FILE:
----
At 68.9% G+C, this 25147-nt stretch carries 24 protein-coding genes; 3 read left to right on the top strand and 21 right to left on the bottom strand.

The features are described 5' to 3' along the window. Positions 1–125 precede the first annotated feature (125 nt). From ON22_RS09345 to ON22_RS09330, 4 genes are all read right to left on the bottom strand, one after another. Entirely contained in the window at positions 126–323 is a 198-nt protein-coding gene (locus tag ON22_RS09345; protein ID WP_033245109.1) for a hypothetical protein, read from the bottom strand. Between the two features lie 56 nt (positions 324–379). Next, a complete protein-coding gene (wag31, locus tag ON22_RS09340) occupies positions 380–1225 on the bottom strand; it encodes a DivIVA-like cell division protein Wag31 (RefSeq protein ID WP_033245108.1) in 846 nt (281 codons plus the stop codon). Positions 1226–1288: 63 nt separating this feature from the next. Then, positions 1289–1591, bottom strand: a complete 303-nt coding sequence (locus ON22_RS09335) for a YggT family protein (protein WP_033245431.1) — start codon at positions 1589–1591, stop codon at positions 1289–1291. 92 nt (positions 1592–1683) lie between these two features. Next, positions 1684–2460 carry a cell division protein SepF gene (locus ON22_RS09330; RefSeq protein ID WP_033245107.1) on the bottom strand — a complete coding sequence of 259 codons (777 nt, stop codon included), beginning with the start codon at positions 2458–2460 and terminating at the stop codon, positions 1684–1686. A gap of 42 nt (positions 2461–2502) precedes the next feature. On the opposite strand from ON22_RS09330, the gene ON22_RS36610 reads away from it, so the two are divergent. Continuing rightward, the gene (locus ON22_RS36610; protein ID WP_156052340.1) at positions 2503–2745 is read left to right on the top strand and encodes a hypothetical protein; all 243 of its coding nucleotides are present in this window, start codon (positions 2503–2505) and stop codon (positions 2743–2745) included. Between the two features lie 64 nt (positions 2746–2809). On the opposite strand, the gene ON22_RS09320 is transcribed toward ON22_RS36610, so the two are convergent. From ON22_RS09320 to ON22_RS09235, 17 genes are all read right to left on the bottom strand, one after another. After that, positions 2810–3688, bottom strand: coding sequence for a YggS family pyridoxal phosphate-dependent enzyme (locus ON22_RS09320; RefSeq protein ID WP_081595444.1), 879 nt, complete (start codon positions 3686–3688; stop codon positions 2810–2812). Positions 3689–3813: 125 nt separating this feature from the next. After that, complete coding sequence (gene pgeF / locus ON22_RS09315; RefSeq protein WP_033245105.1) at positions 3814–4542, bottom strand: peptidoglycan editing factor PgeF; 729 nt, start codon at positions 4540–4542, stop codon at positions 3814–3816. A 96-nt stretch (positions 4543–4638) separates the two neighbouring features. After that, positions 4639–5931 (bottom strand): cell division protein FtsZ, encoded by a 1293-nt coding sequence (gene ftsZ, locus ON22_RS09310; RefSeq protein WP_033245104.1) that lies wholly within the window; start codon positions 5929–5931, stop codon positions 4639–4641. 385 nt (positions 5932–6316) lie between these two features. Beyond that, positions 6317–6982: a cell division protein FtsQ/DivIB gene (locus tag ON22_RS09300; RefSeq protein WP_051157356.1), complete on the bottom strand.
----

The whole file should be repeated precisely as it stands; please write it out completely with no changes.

At 68.9% G+C, this 25147-nt stretch carries 24 protein-coding genes; 3 read left to right on the top strand and 21 right to left on the bottom strand.

The features are described 5' to 3' along the window. Positions 1–125 precede the first annotated feature (125 nt). From ON22_RS09345 to ON22_RS09330, 4 genes are all read right to left on the bottom strand, one after another. Entirely contained in the window at positions 126–323 is a 198-nt protein-coding gene (locus tag ON22_RS09345; protein ID WP_033245109.1) for a hypothetical protein, read from the bottom strand. Between the two features lie 56 nt (positions 324–379). Next, a complete protein-coding gene (wag31, locus tag ON22_RS09340) occupies positions 380–1225 on the bottom strand; it encodes a DivIVA-like cell division protein Wag31 (RefSeq protein ID WP_033245108.1) in 846 nt (281 codons plus the stop codon). Positions 1226–1288: 63 nt separating this feature from the next. Then, positions 1289–1591, bottom strand: a complete 303-nt coding sequence (locus ON22_RS09335) for a YggT family protein (protein WP_033245431.1) — start codon at positions 1589–1591, stop codon at positions 1289–1291. 92 nt (positions 1592–1683) lie between these two features. Next, positions 1684–2460 carry a cell division protein SepF gene (locus ON22_RS09330; RefSeq protein ID WP_033245107.1) on the bottom strand — a complete coding sequence of 259 codons (777 nt, stop codon included), beginning with the start codon at positions 2458–2460 and terminating at the stop codon, positions 1684–1686. A gap of 42 nt (positions 2461–2502) precedes the next feature. On the opposite strand from ON22_RS09330, the gene ON22_RS36610 reads away from it, so the two are divergent. Continuing rightward, the gene (locus ON22_RS36610; protein ID WP_156052340.1) at positions 2503–2745 is read left to right on the top strand and encodes a hypothetical protein; all 243 of its coding nucleotides are present in this window, start codon (positions 2503–2505) and stop codon (positions 2743–2745) included. Between the two features lie 64 nt (positions 2746–2809). On the opposite strand, the gene ON22_RS09320 is transcribed toward ON22_RS36610, so the two are convergent. From ON22_RS09320 to ON22_RS09235, 17 genes are all read right to left on the bottom strand, one after another. After that, positions 2810–3688, bottom strand: coding sequence for a YggS family pyridoxal phosphate-dependent enzyme (locus ON22_RS09320; RefSeq protein ID WP_081595444.1), 879 nt, complete (start codon positions 3686–3688; stop codon positions 2810–2812). Positions 3689–3813: 125 nt separating this feature from the next. After that, complete coding sequence (gene pgeF / locus ON22_RS09315; RefSeq protein WP_033245105.1) at positions 3814–4542, bottom strand: peptidoglycan editing factor PgeF; 729 nt, start codon at positions 4540–4542, stop codon at positions 3814–3816. A 96-nt stretch (positions 4543–4638) separates the two neighbouring features. After that, positions 4639–5931 (bottom strand): cell division protein FtsZ, encoded by a 1293-nt coding sequence (gene ftsZ, locus ON22_RS09310; RefSeq protein WP_033245104.1) that lies wholly within the window; start codon positions 5929–5931, stop codon positions 4639–4641. 385 nt (positions 5932–6316) lie between these two features. Beyond that, positions 6317–6982: a cell division protein FtsQ/DivIB gene (locus tag ON22_RS09300; RefSeq protein WP_051157356.1), complete on the bottom strand.